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Red Hat is shifting to a co-creation model, incentivizing a "sell with" rather than ‘sell to’ partner approach.
April 27, 2021
The Red Hat channel is going through “fundamental changes”; therefore, partners will soon see a different strategy in how the company engages with them.
So says David Farrell, SVP of global strategic alliances at Red Hat. He says the company is shifting to a channel strategy based on co-creation with partners.
Red Hat’s David Farrell
Farrell maintains that distribution, and the value-add it provides, remains critical to Red Hat’s channel plans. However, it is “moving away from a distribution-oriented mindset that leverages the ecosystem for scale,” he said. “Red Hat has been making significant investments in how we engage with partners prior to them developing their own solutions. An example would be what we’ve done with Accenture and SAP running on our Red Hat stack. It’s looking at a market opportunity and bringing in people from our product development organization. We’re putting resources into our partners to help co create a solution with them.”
Farrell said the move was reflected in “a lot more headcount and investment dollars.”
“We didn’t used to do that, just to be quite honest,” he said. “It was, ‘Here’s our technology, here’s a support line, here are a few engineers to help you out. Good luck with it.’ Now it is much more around, ‘What’s the opportunity? How do we build new capability together?’”
The second area of investment focuses on how Red Hat sells with partners. Farrell said the vendor is moving from selling to – or through – partners, to selling alongside them.
“This ‘sell with’ motion around go-to-market is an area we’re really investing in,” he said. “This year, we have stood up dedicated teams in each one of our geographies around the world. Our sell-with people are targeted on the success of our partners’ solution in their given marketplace. Working not only with our sales teams, but with partners and other ecosystem partners, to help them win.”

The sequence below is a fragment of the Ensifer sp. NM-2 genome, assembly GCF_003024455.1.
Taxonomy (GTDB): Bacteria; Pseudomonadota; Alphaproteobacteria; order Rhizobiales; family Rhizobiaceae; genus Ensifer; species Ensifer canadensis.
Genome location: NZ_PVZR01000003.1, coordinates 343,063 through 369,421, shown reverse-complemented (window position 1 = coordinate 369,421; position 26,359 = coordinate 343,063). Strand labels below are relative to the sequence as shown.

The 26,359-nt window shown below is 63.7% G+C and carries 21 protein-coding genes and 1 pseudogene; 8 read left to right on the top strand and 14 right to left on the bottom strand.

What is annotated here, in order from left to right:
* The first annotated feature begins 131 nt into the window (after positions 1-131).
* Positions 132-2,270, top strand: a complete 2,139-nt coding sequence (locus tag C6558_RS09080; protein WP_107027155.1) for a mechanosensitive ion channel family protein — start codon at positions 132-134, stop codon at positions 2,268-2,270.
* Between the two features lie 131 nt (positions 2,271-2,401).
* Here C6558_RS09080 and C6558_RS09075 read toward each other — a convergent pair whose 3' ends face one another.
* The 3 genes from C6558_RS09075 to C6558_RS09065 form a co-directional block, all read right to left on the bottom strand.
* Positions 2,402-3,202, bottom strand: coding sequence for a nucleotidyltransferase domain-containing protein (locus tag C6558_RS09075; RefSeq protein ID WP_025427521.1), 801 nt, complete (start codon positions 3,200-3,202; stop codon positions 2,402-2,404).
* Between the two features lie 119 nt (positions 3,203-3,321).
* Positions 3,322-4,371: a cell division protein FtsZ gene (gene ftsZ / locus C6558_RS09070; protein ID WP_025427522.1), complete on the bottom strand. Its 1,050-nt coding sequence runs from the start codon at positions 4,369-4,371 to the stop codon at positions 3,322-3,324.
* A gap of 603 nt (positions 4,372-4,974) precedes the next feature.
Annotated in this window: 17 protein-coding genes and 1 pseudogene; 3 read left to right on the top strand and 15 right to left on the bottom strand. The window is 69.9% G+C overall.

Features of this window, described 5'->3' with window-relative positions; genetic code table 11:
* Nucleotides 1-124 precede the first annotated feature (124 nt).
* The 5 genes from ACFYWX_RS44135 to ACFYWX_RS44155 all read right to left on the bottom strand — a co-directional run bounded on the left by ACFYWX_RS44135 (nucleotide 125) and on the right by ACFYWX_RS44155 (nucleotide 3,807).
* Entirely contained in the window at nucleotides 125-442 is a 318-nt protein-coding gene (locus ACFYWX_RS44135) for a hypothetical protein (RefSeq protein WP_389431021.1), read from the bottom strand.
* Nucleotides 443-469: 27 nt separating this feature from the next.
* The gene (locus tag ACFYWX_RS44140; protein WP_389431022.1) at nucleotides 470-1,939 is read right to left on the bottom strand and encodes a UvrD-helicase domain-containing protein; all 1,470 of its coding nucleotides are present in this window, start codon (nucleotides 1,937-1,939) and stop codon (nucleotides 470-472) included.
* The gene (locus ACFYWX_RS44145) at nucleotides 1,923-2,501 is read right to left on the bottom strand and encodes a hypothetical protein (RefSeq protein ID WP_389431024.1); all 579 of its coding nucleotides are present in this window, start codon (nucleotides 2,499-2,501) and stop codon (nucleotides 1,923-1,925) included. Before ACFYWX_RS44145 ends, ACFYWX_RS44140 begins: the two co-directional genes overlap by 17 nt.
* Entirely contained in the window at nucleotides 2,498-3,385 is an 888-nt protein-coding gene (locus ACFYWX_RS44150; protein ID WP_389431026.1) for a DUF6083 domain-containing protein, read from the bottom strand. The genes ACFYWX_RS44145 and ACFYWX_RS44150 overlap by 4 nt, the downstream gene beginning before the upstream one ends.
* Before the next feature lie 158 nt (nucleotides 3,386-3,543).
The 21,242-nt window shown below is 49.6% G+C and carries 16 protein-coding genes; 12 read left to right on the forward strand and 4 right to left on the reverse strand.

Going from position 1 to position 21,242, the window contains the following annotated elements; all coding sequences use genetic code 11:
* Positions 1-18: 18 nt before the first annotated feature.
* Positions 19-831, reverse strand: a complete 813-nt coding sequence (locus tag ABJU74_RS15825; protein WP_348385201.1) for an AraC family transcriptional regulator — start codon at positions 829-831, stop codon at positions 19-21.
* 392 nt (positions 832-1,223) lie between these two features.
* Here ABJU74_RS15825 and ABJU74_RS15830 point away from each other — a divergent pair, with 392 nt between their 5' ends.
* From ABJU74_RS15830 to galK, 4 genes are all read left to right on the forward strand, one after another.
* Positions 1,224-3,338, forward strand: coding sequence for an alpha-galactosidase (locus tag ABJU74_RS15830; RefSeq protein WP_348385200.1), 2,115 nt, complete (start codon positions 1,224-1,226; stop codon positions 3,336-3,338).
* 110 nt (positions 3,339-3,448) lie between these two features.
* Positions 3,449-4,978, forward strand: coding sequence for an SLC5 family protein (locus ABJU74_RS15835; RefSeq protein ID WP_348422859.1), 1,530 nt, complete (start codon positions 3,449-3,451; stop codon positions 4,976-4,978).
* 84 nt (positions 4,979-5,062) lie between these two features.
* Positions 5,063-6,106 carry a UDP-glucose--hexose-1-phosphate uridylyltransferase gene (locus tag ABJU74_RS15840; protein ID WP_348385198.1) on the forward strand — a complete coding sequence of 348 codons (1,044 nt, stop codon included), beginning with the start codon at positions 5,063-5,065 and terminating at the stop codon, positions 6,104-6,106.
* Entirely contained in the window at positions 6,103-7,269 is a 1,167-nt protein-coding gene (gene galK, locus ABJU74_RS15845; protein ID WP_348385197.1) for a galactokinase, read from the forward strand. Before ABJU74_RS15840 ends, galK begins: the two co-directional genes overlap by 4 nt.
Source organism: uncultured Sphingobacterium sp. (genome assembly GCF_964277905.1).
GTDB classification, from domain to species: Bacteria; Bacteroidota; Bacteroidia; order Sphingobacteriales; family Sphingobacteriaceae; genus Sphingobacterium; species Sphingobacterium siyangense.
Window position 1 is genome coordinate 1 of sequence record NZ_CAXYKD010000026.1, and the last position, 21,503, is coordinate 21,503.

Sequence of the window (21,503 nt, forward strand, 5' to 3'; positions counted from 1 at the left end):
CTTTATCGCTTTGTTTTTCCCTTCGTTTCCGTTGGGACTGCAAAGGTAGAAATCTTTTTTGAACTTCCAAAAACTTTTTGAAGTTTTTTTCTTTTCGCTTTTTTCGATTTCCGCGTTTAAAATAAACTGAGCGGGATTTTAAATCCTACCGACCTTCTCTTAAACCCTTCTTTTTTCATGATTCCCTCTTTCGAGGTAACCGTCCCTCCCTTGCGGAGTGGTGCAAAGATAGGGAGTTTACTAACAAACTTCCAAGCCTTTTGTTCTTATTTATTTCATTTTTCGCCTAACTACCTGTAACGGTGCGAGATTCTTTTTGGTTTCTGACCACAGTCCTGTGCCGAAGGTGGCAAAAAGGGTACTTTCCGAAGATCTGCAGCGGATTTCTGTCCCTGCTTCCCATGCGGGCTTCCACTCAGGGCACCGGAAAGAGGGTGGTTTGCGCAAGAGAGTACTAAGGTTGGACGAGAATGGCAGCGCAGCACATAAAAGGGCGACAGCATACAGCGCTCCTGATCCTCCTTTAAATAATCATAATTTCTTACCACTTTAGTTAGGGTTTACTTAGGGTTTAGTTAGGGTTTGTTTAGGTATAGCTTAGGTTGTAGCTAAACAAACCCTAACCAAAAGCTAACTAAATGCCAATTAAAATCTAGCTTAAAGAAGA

Farrell also said Red Hat has changed its incentives to reflect this new sales model.
“We made two changes to our field incentive model at the top of the year to motivate co-sell with our partners. For our global ISV program, we’ve established a landing credit compensation model. When one of our ISV partners lands their solution at a customer, and when they’re embedding Red Hat technology, we pay our local sales team to be there. They help explain the technology … provide the technical resource they may need, the expertise, the road map, whatever they may need. Field sellers are motivated to help ISV partners that adopt our technology to go land at their customer.”
Red Hat aimed its second incentive at its top premier and advanced partners.
“We have an acceleration bonus, so the Red Hat field team earns more when they sell Red Hat technology with a partner. We’re seeing some other folks in the industry do this. You have to be thoughtful about these things, because we have a lot of partners in our ecosystem. And you want to make sure that the sales team is adding value. So, we’ve got some lightweight process around that.
Here’s our most recent list of important channel-program changes you should know.
“But these were two big things that our partners are asking us for — ‘Help me get to market and scale my solution.’ And having that pull motion coming from the thousands of Red Hatters that are helping to position our partners’ solutions to customers.”
The exec says the landscape has changed and that the bar is higher now for what partners are looking for from the vendor.
“It’s more than just MDF,” he said. “It’s more than just kind of those classic things that we’ve all done in the channel. Now it’s about value creation, and that’s really where we’re focused.”
Farrell estimated it does about 75% of its business with or though partners.
Farrell was speaking at the launch of Red Hat Summit 2021 Tuesday. He said the company geared many of its product announcements this week around DevSecOps, the edge, hybrid cloud and managed services.
For example, Red Hat announced the expansion of its open hybrid cloud technology portfolio with new managed cloud services. The services now include Red Hat OpenShift API Management, Red Hat OpenShift Streams for Apache Kafka and Red Hat OpenShift Data Science. These “deliver a fully managed and streamlined user experience as organizations build, deploy, manage and scale cloud-native applications across hybrid environments.”
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Contributing Editor, Channel Futures
Christine Horton writes about all kinds of technology from a business perspective. Specializing in the IT sales channel, she is a former editor and now regular contributor to leading channel and business publications. She has a particular focus on EMEA for Channel Futures.
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